Team members walk 3 km East of Matany to meet the second patient.

There is a limitation on transportation if the homes near and far homes are to be visited routinely. The team members have been moving on foot to homes that are at the extreme ends -extreme ends of the walkable distance spectrum. In the instance that the home is outside this spectrum, it is probably in the range of a bicycle rider. Bicycles are used in most cases when walking the entire distance is not humanely achievable; Unfortunately, not even bicycles are readily available.

What the PHC team of Matany Hospital prays for is a vehicle, a vehicle strong enough to reach the deepest ends of the villages, a vehicle just accommodative enough for the team members and the supplies to be taken along.

The vehicle will further be pivotal to this service since there are patients in hospital beds that have been referred to Mulago National Referral Hospital for Chemotherapy and Radiotherapy but are unable to afford the fares. They too can get some sigh of relief and some light of hope if transportation is available.
A Saturday with Lolem and Nakong

Nyeko Gunther

December 1, 2022
Namilo Sharon CM 2019, making a presentation.

When you think of 2020, you think of one thing before the rest; interruption or particularly, COVID-19.  The impact of this outbreak is hard to overstate; the majority arose from preventive measures. The directives as inconvenient as they got, were for the good of the entire population. Nevertheless, the stand-still was detrimental not only to the daily running of the business but also education. Not just once, but twice; first and second wave. St Kizito Hospital Matany School of Nursing and Midwifery students were not spared in any way.

About to be dispatched to “serve and love” is a cohort comprised of 5 gentlemen and 38 ladies who joined this training school at a time which later seemed to be an unfortunate time to join any school, July 2019.  All 5 gentlemen did nursing, 18 of the females trained for midwifery and the rest, 20 pursued a nursing certificate.

Finalists and continuing students attend the presentations

As of 29th November, the class did final preparations inclusive of personal revisions, group discussions and academic seminars all aimed at acing the final examinations slated for 6th December 2022. Teams were created to do self-assessment in practical sessions, different examinable areas in typical ward setup were practised and marks were awarded. The examiners -who were fellow students- awarded marks and gave comments on the performance of the fellow students. The tutors later joined in to give more detailed and expert guidance to the students.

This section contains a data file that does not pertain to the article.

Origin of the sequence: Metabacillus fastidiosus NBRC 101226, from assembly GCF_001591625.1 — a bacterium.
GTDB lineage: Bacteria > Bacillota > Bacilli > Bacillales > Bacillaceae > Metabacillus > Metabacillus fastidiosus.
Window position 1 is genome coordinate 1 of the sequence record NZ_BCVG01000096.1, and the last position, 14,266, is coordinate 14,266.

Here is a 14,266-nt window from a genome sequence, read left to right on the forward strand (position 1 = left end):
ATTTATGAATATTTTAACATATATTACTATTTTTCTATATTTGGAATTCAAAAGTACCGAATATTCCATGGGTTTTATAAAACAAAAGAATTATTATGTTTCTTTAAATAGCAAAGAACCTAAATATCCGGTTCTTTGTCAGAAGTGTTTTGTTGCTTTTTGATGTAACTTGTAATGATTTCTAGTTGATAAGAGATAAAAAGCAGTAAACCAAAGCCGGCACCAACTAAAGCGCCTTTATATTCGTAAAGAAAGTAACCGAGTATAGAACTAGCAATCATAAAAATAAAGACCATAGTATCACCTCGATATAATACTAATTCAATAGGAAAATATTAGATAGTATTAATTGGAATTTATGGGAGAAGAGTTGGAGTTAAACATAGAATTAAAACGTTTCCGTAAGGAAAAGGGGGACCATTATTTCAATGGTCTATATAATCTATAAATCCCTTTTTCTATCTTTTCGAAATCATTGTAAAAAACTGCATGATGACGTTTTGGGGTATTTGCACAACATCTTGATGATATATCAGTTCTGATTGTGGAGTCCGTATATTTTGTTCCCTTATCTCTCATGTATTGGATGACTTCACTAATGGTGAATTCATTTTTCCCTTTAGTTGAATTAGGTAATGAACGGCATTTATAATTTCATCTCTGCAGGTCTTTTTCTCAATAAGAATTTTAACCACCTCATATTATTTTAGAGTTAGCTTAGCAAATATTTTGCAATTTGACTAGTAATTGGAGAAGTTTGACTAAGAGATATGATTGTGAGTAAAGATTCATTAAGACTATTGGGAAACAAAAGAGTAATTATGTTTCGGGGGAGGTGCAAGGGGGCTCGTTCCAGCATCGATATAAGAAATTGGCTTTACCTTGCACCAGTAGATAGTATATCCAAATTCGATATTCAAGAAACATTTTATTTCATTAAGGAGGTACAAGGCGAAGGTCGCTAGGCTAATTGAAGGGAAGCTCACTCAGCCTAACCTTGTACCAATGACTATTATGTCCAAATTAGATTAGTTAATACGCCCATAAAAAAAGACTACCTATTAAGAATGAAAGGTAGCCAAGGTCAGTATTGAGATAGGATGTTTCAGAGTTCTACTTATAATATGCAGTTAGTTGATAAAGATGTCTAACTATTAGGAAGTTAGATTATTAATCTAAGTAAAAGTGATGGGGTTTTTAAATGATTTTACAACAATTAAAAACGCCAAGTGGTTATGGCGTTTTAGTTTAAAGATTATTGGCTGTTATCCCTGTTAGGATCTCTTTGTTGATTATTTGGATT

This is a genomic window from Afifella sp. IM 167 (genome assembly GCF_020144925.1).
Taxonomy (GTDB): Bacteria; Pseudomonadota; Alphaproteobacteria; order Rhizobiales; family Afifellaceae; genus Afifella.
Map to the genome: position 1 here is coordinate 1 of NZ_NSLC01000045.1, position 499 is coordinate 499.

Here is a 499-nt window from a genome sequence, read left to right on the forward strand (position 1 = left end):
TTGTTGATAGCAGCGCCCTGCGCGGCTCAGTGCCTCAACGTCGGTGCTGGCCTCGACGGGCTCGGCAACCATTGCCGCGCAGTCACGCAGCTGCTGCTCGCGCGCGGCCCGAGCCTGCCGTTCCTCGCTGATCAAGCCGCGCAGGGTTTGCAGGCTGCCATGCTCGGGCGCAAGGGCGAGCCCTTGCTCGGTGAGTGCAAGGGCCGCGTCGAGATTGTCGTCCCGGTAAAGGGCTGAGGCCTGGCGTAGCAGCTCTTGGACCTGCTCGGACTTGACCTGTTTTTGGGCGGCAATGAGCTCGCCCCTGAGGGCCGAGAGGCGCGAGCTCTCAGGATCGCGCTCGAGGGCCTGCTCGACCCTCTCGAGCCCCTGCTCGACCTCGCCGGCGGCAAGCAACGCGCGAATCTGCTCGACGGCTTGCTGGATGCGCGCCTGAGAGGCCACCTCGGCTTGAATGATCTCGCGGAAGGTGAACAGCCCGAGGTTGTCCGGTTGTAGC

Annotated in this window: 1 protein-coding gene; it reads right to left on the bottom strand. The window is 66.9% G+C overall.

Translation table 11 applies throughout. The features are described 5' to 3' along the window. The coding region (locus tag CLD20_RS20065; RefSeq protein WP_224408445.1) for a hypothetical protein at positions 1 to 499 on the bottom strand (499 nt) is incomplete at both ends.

Sr. Eunice giving her remarks

Sr Eunice Okello, the clinical instructor further emphasized the matter of individual attitude towards patients, not just for the final exams but the whole career, referring to the increased complaints about nurses’ attitudes in almost every facility.
Summary video

Before one of the many academic seminars, a few students shared their experiences about the journey from choosing the profession to choosing this specific training school and completing the training.

“I decided to join this particular training school because of the reputation they have built; passing the best-performing nurses and midwives in this country despite, being outside the central region where the best training schools are presumed to be located. I applied normally as guided by the adverts, got shortlisted and did the interview. I believe I was outstanding in the interviews as well; the admission team was free and fair enough to take me in based on merit.”

~ Awor Anna Frances from Tororo.

“My inspiration to join this nursing profession stemmed from my first encounter in the medical ward in Matany Hospital when my father was brought in a critical condition, The way the nurses received and took good care of my father impressed me, it was just a good impression shortly before it turned to a deep inspiration. He later succumbed to the illness; nevertheless, I envisioned myself being a nurse, the best nurse! besides, what better place to do my training? I thought.”

~ Dida Happy Peace from Kaabong

The COVID-19 pandemic delayed me as it did to everyone else, the most apparent is the academic timeline that got disrupted. I am certain I would be a midwife by now prepping for a diploma course. My family’s sole source of income; business, also got a setback posing further challenges to provision for me and my siblings. On the brighter side, (scoffs) I got to spend more quality time with my family, with the nature of boarding schools, we barely spent more than a month with family. Above all, I am glad we have reached the beginning of the end.”

~Natiang Gloria from Amudat

The hospital, the school administration and all the stakeholders are pleased with the resilience and the milestones the trainees have achieved up until this point.

The success card from the Hospital Administration

Nyeko Gunther